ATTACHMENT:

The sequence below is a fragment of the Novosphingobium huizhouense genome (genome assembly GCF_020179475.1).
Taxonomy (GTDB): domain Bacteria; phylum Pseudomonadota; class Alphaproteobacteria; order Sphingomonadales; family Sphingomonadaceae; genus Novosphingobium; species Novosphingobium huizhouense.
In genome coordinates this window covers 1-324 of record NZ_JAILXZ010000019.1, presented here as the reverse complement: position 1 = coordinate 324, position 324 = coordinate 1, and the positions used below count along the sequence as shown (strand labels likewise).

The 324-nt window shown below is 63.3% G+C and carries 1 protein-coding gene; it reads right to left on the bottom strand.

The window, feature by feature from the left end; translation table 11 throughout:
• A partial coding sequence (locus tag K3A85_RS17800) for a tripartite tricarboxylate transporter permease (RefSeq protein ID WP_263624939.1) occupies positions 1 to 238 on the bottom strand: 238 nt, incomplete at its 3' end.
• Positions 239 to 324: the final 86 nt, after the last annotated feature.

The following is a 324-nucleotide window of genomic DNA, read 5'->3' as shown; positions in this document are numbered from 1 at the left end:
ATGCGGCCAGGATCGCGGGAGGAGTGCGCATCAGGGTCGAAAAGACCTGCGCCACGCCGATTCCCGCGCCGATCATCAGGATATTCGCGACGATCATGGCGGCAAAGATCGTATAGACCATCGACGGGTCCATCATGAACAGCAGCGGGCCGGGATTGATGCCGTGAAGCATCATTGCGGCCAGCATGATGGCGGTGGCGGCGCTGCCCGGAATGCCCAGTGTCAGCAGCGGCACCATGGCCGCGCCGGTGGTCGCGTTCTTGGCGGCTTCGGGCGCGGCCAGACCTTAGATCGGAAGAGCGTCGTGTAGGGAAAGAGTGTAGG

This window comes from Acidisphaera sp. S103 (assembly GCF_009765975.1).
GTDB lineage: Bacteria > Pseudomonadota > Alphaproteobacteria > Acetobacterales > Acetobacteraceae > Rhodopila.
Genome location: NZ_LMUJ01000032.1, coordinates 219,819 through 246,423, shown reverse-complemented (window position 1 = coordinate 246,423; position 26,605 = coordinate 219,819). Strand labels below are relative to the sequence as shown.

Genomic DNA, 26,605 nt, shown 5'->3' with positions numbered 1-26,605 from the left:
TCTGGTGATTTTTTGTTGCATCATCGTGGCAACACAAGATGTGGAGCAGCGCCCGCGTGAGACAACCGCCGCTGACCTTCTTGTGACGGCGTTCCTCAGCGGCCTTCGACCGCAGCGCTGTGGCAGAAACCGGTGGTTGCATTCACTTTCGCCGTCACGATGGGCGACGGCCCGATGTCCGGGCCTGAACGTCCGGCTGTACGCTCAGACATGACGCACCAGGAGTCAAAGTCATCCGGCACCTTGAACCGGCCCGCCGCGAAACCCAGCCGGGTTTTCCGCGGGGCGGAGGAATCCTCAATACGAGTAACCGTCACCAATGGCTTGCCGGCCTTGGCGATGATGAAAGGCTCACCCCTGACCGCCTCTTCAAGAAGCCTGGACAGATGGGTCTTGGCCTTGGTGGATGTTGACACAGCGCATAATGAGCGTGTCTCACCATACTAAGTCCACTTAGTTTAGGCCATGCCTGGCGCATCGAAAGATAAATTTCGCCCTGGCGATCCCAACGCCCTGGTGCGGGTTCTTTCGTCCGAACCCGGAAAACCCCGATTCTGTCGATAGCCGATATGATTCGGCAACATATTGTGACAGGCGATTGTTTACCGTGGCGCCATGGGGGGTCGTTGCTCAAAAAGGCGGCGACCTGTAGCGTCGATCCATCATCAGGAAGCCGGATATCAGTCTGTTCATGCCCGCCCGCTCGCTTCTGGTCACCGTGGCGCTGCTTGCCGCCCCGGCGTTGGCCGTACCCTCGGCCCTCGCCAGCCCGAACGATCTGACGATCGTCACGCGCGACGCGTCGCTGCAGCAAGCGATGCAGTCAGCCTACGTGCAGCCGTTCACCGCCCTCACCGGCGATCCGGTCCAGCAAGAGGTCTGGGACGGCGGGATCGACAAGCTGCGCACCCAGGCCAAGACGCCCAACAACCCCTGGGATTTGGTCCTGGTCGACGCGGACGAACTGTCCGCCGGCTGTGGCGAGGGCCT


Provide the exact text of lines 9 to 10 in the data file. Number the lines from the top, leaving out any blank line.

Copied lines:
ATGCGGCCAGGATCGCGGGAGGAGTGCGCATCAGGGTCGAAAAGACCTGCGCCACGCCGATTCCCGCGCCGATCATCAGGATATTCGCGACGATCATGGCGGCAAAGATCGTATAGACCATCGACGGGTCCATCATGAACAGCAGCGGGCCGGGATTGATGCCGTGAAGCATCATTGCGGCCAGCATGATGGCGGTGGCGGCGCTGCCCGGAATGCCCAGTGTCAGCAGCGGCACCATGGCCGCGCCGGTGGTCGCGTTCTTGGCGGCTTCGGGCGCGGCCAGACCTTAGATCGGAAGAGCGTCGTGTAGGGAAAGAGTGTAGG

This window comes from Acidisphaera sp. S103 (assembly GCF_009765975.1).